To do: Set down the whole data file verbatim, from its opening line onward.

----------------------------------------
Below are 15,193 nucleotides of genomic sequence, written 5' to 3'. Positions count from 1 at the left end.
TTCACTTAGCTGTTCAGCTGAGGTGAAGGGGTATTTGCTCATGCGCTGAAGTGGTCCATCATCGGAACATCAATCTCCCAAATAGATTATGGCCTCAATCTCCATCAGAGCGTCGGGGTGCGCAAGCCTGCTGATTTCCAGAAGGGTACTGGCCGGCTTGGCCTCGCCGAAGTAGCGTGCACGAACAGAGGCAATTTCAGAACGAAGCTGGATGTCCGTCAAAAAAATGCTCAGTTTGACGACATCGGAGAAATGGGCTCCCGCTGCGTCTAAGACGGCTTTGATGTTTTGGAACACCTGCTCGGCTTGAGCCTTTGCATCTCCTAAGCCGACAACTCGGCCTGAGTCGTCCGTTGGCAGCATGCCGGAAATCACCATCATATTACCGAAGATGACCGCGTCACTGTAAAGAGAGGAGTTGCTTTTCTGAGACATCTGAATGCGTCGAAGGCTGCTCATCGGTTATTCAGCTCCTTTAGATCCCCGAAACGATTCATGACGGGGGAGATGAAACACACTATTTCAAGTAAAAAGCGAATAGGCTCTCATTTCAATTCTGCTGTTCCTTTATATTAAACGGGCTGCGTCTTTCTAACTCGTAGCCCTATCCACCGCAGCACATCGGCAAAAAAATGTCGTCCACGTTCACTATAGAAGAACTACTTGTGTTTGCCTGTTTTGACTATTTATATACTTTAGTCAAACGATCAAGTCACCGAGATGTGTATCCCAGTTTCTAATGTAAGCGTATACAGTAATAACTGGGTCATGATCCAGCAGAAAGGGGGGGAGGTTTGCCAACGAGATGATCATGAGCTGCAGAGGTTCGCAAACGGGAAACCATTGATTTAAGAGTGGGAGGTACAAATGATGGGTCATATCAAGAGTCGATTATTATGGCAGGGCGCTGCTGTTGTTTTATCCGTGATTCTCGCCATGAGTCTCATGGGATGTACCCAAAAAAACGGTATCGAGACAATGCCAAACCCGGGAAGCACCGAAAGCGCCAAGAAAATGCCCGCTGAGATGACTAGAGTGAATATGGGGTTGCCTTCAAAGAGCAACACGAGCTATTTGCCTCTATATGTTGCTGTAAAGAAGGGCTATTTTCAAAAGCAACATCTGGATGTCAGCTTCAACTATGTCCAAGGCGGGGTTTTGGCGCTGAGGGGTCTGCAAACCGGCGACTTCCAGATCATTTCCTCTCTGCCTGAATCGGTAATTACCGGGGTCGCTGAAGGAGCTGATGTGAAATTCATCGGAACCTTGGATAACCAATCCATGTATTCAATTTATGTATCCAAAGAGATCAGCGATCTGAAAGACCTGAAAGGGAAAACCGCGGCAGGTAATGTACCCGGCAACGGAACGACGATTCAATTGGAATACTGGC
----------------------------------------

Below are 15,193 nucleotides of genomic sequence, written 5' to 3'. Positions count from 1 at the left end.
TTCACTTAGCTGTTCAGCTGAGGTGAAGGGGTATTTGCTCATGCGCTGAAGTGGTCCATCATCGGAACATCAATCTCCCAAATAGATTATGGCCTCAATCTCCATCAGAGCGTCGGGGTGCGCAAGCCTGCTGATTTCCAGAAGGGTACTGGCCGGCTTGGCCTCGCCGAAGTAGCGTGCACGAACAGAGGCAATTTCAGAACGAAGCTGGATGTCCGTCAAAAAAATGCTCAGTTTGACGACATCGGAGAAATGGGCTCCCGCTGCGTCTAAGACGGCTTTGATGTTTTGGAACACCTGCTCGGCTTGAGCCTTTGCATCTCCTAAGCCGACAACTCGGCCTGAGTCGTCCGTTGGCAGCATGCCGGAAATCACCATCATATTACCGAAGATGACCGCGTCACTGTAAAGAGAGGAGTTGCTTTTCTGAGACATCTGAATGCGTCGAAGGCTGCTCATCGGTTATTCAGCTCCTTTAGATCCCCGAAACGATTCATGACGGGGGAGATGAAACACACTATTTCAAGTAAAAAGCGAATAGGCTCTCATTTCAATTCTGCTGTTCCTTTATATTAAACGGGCTGCGTCTTTCTAACTCGTAGCCCTATCCACCGCAGCACATCGGCAAAAAAATGTCGTCCACGTTCACTATAGAAGAACTACTTGTGTTTGCCTGTTTTGACTATTTATATACTTTAGTCAAACGATCAAGTCACCGAGATGTGTATCCCAGTTTCTAATGTAAGCGTATACAGTAATAACTGGGTCATGATCCAGCAGAAAGGGGGGGAGGTTTGCCAACGAGATGATCATGAGCTGCAGAGGTTCGCAAACGGGAAACCATTGATTTAAGAGTGGGAGGTACAAATGATGGGTCATATCAAGAGTCGATTATTATGGCAGGGCGCTGCTGTTGTTTTATCCGTGATTCTCGCCATGAGTCTCATGGGATGTACCCAAAAAAACGGTATCGAGACAATGCCAAACCCGGGAAGCACCGAAAGCGCCAAGAAAATGCCCGCTGAGATGACTAGAGTGAATATGGGGTTGCCTTCAAAGAGCAACACGAGCTATTTGCCTCTATATGTTGCTGTAAAGAAGGGCTATTTTCAAAAGCAACATCTGGATGTCAGCTTCAACTATGTCCAAGGCGGGGTTTTGGCGCTGAGGGGTCTGCAAACCGGCGACTTCCAGATCATTTCCTCTCTGCCTGAATCGGTAATTACCGGGGTCGCTGAAGGAGCTGATGTGAAATTCATCGGAACCTTGGATAACCAATCCATGTATTCAATTTATGTATCCAAAGAGATCAGCGATCTGAAAGACCTGAAAGGGAAAACCGCGGCAGGTAATGTACCCGGCAACGGAACGACGATTCAATTGGAATACTGGC